Recently, GM Anton Demchenko became the European champion!
While many think it was a sensation that someone, being number 33 by rating at the starting rank list, won the tournament, it didn’t surprise me at all, as I had the pleasure of knowing Anton closely.
How much he works and how strong a player he is.
I first met him in 2012, in very funny circumstances.
I was playing in a rapid “Botvinnik Memorial” tournament, in Saint Petersburg.
After the 6th round, I was leading the tournament, and then I blundered and lost in a very painful way.
I lost my mood and tilted
In the next round, I did something stupid. I didn’t go to watch the pairings and asked the arbiter to tell me where my place is.
He said, “Board 5, you’re White.”
I didn’t know who my opponent was, and his face was unfamiliar. (Usually, it’s a good sign that the opponent is not from the top seeds of the tournament).
I said to myself: “Okay, let’s win this game, and still fight for the first place.”
He played Kings Indian, an opening I was always happy to face when playing 1.d4.
But then suddenly, my opponent started to outplay me very badly, like a kid.
He brought all his pieces into the game, executed all the standard ideas of King’s Indian, and started to penetrate my camp.
I don’t remember who has ever beat me like that, without giving me chances.
I lost the game and very frustratedly went to the pairings to see who my opponent was.
And there I read - IM Anton Demchenko!
The next time I met Anton was in 2014. We were playing 2 tournaments in the Philippines, and he was my roommate.
There I got to know him closer. How smart and disciplined is he.
Also, I was impressed by his opening preparation and how hard-working he is.
You know, when 2 chess players share a room, their talks are often about chess
And when we were talking about different openings, I realized how much more he knew than me.
It was to the point that I was thinking if we meet in the tournament, and I’m Black, I’ll have no openings against
But the most impressive thing for me was to see his fighting spirit and how focused he is during the games.
During my professional career, I have seen 3 players that I was jealous of how focused they’re playing chess.
They’re GM Zhigalko Sergey from Belarus, GM Robert Hovhannsiyan (aka Robert_ChessMood ), and clearly, GM Anton Demchenko!
And today I’m super excited to interview Anton.
Avetik Grigoryan (AG): Anton, congratulations on winning the European individual championship!
What is it to be the European Champion? How cool is it? What do you feel?
Anton Demchenko (AD): Thanks! To be honest, I still can’t believe it. Sometimes, during the day, I ask myself – Am I a European champion? Seriously? Hmmm… But I’ve already started to get used to this thought.
Actually, almost nothing has changed in my life, and I’m happy about that. The only changes are some interviews, and more messages than usual.
What about my feelings? I can't say that I feel something like euphoria. OK, I’m happy about my result, but I understand that I still have things to work on.
AG: During my professional career, I used to play the European Individual Championship a few times and noticed that for most of the players the goal is to qualify for the World Cup.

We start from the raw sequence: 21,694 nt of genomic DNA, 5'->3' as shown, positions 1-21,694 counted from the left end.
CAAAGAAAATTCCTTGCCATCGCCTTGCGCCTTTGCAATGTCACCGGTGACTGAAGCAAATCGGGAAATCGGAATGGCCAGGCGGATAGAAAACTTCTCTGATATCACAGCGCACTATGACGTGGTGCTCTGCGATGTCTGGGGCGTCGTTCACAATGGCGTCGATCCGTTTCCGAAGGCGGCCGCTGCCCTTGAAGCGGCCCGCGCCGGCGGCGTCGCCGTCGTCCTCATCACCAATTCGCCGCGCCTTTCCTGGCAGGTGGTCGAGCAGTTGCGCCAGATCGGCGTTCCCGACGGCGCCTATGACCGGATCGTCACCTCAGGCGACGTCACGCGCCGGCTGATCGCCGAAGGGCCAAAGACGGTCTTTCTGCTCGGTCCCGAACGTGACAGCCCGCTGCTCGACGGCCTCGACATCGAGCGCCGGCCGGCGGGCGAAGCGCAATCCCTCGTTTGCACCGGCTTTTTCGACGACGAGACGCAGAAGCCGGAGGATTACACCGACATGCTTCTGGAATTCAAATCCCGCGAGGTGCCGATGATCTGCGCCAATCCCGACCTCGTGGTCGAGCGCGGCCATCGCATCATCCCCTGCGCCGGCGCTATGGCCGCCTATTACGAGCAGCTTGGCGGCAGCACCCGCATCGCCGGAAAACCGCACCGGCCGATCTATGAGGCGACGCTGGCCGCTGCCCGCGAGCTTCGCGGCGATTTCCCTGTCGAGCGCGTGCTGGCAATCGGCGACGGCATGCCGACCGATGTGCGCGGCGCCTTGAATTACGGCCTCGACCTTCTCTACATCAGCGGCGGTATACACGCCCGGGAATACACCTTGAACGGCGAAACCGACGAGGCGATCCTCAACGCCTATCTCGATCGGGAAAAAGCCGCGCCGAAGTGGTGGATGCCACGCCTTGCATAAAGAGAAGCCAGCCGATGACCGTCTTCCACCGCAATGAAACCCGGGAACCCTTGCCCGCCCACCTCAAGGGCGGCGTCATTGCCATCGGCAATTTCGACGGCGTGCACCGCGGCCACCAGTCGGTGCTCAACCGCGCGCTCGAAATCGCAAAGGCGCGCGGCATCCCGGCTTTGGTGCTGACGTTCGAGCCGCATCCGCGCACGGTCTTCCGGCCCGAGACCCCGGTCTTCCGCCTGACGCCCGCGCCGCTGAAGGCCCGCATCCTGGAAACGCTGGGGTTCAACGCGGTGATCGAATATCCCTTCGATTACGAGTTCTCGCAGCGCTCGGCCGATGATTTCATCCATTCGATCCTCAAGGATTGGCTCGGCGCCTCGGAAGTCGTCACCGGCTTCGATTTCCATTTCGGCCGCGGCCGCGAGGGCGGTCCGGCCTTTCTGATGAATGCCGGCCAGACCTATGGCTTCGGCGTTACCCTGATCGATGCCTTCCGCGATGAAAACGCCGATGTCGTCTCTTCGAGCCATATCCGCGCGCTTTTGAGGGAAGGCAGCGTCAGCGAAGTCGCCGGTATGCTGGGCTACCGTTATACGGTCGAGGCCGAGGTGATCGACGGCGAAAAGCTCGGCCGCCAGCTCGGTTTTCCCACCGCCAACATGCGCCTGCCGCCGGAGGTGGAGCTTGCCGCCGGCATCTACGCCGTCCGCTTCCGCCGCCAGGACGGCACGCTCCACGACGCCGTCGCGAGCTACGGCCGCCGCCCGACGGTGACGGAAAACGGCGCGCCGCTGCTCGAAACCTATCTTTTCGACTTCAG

What was your goal before the tournament? At what point did you say to yourself “Let’s win this tournament”?
AD: I just wanted to play good chess. As you can notice from my games, this goal hasn’t been fully achieved. But at least I tried :) I want to emphasize that it is dangerous to play with thoughts about the results. So I tried not to think about them. But yes, I was hoping to qualify for the World Cup in the beginning of the tournament.
After round 2 or 3, the captain of my Icelandic team told me as a joke: “You can become a European champion”. And I thought – why not? But only after round 9, when I already qualified for the World Cup, I realized that it is possible to fight for something bigger.
AG: What was your preparation for the tournament?
AD: I had noticed that it is useful for me to play an open tournament 2-3 weeks before. And I played such a tournament in Kavala in the beginning of August. I won the tournament (first time in the last 2 years), which put me in a good mood!
Then I just tried to relax. I think it is not a good idea to prepare hard in the remaining 1-2 weeks before the tournament. Your preparation should be between tournaments, but not right before one.
AG: What was the game/move you’re most proud of in this tournament?
Is it your 20.b4? against Donchenko?
I was super impressed by that move.
AD: Absolutely. That game and that move!
Actually, I didn’t play too many good games in this tournament. And I’m happy that I played at least one game without clear blunders or wrong calculations.
AG: During the tournament, and during the games, there should have been lots of tension.
How did you deal with it?
AD: During the tournament, I usually try to relax my brain and nervous system by doing some physical activity. Mostly long walks. It helps to have a good sleep. I think this is the most important thing for a chess player during the tournament.
By the way, I had problems with that in the last 2-3 rounds. Actually, the weather was rainy and I was unable to take a walk. And it almost led me to a disaster in the final rounds.
During the game, I try to think about good moves, not about the result. It is not so easy, of course. But I know that if you think about the result, the tension will increase. And in the end, you can lose your motivation as a chess player because of this.
AG: When we were playing tournaments in the Philippines, back in 2014, I noticed how strong is your focus during the game and how concentrated you are.
Do you have any tips for chess lovers, how to be/stay in the Zone during the game?